In this three-minute clip, Joan and her friend plan a route into a public cometary and face multiple challenges – the abundance of steps at every entrance, the need to find a short path due to the chair’s waining power, broken sidewalks, and sidewalks that narrow until they disappear completely:

As Anna points out, simply explaining to others what accessibility actually entails is often not enough:

…people get into arguments with me all the time about whether someplace is accessible. Clue: When you’re not in a wheelchair and don’t know anyone in a wheelchair, and someone who does fit into either of those categories says “this isn’t accessible”? They are NOT LYING.

Even when told, it can be difficult for us to see the challenges that others face. In a society where blame is easy and change is hard, Joan Tysinger seems to have found a way to communicate. As Joan explains it, “In creating Wheelchair Diaries, I have taken on the role of aesthetic activist: my work has begun to open eyes, alter opinions, and hopefully effect change.”

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Responses

  1. It really reminds me of my college’s library. At the end of the year they put up a sign that indicated the general direction of the wheel chair accessible door. First, the arrow was pointing towards a wall. Secondly, the ramp in question led to a door that was locked from the inside. The only way a person in a wheel chair could get in is if the library was aware that they were coming. Sure, the building was wheelchair accessible, but the entrance was all the way around the back and the door was locked. Technically accessible, but not very practical.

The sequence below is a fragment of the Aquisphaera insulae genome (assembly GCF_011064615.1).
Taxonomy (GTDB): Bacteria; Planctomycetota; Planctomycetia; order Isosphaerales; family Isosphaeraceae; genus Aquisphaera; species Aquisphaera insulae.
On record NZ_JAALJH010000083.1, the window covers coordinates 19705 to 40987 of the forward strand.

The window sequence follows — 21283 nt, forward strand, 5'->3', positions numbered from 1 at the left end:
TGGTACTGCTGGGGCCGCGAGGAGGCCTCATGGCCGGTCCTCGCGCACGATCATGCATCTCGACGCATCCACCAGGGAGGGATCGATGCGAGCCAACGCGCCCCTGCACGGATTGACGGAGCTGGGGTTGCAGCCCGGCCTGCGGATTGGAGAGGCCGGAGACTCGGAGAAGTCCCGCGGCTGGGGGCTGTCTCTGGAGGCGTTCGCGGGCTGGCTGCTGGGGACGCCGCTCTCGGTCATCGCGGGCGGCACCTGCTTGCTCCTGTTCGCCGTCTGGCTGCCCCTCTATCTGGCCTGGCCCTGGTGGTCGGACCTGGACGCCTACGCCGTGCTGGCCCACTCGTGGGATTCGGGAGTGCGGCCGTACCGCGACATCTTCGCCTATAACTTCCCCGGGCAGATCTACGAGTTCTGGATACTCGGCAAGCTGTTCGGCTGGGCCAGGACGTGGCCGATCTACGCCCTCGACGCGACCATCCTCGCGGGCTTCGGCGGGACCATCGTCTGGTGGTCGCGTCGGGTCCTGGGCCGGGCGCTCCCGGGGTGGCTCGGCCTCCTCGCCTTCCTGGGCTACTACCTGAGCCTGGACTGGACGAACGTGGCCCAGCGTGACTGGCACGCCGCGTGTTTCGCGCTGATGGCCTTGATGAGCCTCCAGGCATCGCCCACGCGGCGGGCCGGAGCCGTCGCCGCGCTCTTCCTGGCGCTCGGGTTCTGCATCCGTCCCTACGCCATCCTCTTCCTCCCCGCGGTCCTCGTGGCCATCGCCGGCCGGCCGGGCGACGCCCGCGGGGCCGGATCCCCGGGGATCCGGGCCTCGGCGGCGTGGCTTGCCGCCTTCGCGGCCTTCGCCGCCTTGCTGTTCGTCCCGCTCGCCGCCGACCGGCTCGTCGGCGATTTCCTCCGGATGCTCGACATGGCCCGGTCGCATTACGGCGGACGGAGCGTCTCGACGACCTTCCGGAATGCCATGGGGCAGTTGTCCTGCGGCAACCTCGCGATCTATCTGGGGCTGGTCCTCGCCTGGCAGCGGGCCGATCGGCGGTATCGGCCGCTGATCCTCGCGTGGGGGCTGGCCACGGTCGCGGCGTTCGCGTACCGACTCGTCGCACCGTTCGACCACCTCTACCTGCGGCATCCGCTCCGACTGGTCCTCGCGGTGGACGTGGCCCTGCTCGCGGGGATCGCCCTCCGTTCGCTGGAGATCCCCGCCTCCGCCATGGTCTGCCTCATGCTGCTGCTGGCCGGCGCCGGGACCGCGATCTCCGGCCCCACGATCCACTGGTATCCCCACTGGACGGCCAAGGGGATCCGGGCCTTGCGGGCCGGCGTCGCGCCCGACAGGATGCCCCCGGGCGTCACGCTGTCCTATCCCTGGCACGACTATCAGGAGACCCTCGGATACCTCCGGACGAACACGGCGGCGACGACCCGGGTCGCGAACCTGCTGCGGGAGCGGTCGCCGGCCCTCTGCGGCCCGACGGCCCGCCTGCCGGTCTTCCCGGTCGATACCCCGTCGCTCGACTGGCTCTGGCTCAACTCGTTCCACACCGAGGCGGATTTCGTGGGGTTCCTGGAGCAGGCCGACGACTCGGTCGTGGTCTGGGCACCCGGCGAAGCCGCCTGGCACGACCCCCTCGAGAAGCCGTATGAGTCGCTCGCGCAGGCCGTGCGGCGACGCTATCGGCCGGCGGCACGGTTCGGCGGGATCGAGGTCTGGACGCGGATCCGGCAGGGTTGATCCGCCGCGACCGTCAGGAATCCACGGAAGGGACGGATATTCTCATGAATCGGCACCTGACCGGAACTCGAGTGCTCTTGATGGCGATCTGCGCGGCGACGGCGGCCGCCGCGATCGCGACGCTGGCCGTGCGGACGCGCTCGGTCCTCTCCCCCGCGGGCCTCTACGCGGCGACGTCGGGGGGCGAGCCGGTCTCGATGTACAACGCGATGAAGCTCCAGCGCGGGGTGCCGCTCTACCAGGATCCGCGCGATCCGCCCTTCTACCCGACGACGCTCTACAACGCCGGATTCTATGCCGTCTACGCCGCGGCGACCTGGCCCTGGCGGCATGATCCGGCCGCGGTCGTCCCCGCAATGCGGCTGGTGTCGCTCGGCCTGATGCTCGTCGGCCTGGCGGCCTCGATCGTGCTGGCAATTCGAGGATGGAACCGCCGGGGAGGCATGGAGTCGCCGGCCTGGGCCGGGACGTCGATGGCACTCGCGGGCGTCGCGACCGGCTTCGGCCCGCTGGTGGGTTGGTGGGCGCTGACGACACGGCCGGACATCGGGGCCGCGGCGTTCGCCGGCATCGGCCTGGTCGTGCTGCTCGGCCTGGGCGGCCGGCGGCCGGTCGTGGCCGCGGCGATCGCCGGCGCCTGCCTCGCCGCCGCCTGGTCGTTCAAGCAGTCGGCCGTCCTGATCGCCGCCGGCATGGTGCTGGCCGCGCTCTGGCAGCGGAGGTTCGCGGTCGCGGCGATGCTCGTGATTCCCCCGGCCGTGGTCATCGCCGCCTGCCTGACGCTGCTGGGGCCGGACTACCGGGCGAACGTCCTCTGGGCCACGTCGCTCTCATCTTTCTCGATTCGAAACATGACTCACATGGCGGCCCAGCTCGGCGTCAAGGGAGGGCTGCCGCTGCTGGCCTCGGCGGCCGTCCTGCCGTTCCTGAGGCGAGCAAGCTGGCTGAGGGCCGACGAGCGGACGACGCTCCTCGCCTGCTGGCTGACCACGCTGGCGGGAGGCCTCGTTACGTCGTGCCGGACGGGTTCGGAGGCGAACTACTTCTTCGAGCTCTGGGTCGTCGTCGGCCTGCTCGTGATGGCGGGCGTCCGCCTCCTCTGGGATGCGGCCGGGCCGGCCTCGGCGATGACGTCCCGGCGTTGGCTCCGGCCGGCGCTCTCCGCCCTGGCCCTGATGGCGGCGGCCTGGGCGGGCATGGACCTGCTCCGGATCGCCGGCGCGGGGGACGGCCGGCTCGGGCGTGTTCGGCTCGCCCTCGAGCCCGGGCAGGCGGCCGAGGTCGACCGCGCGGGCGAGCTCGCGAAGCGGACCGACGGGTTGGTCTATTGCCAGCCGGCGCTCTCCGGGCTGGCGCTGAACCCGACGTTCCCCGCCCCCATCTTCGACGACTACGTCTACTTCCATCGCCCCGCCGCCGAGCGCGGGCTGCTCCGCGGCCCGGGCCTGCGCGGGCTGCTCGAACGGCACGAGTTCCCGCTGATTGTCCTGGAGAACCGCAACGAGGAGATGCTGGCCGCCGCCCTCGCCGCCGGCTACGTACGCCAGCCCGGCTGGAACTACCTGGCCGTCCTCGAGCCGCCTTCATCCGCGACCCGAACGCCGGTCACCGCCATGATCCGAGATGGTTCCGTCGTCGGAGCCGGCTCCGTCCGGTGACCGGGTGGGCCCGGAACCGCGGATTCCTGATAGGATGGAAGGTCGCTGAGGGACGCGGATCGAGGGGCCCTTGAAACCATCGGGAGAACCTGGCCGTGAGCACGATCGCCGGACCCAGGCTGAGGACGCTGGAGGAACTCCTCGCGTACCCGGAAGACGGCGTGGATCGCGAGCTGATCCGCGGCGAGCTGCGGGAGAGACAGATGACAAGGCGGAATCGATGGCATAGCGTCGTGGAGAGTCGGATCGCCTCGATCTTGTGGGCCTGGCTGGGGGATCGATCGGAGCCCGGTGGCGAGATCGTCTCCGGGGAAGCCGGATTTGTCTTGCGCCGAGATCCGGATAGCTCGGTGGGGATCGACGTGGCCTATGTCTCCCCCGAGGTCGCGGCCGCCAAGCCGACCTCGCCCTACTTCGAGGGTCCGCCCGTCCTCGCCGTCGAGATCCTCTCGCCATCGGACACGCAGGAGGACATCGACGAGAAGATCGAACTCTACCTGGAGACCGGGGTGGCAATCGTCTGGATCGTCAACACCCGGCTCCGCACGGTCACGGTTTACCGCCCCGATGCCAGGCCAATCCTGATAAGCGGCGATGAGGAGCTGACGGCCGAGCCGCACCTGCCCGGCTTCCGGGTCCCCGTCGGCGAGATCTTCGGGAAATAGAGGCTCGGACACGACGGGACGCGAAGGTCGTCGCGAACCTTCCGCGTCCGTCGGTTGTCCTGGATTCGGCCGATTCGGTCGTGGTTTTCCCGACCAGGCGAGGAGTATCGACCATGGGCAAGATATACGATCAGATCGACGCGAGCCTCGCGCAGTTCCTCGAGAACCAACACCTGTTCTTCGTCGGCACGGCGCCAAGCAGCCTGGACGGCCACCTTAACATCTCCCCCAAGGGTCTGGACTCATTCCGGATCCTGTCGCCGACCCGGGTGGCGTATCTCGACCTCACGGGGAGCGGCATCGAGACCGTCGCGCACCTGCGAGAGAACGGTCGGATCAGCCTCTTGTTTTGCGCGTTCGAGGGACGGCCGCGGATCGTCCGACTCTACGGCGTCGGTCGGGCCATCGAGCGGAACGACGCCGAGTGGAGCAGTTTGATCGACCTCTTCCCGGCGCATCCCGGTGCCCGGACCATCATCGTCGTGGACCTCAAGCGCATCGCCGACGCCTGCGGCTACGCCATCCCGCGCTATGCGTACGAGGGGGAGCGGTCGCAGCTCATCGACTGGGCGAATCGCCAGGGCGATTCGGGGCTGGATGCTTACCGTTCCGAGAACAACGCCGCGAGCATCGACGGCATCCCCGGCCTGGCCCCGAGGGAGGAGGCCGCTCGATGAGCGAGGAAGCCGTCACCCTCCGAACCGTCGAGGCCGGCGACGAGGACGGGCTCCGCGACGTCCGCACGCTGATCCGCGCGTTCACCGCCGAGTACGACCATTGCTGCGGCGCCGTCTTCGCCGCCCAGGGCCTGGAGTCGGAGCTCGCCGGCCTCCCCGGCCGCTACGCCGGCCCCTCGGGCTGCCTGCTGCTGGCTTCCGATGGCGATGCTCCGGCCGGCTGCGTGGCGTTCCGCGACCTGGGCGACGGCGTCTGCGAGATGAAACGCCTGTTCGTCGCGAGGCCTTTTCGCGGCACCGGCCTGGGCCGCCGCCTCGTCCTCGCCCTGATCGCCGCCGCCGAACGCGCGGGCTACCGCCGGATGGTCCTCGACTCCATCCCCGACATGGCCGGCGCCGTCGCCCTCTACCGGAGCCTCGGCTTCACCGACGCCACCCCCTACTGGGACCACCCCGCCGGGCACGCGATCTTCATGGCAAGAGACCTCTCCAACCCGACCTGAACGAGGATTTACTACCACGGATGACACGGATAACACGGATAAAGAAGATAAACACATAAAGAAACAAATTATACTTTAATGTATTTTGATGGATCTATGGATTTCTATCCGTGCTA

I saw an episode of Penn and Teller’s bullshit in which they asserted that no one really needed handicap spots or ramps–this opinion was informed by a man with a physical deformity of the hands and legs I believe that could get around without a wheelchair. He decided that he could vote with his dollars and if a business did not provide handicap access that he would go elsewhere. Even he seemed unaware that there are plenty without that luxury and that government regulations regarding non discrimination were necessary–as does this video. Even when it’s technically accessible, it isn’t necessarily easy to get from point a to b in a wheelchair.

  2. The goal of accessibility should be to enable anyone to enter, visit, and go to the restroom without much difficulty – not they only be able to do so with great effort or physical pain. I believe Joan mention working with a group called Concrete Change (?), which is an organization dedicated to advocating on behalf of those who use wheelchairs. Perhaps those who are reluctant to see this as a real issue should be reminded that the baby-boomers are reaching an age when they themselves might rely on the very ramps and handicap spots that Penn and Teller seem to think are necessary.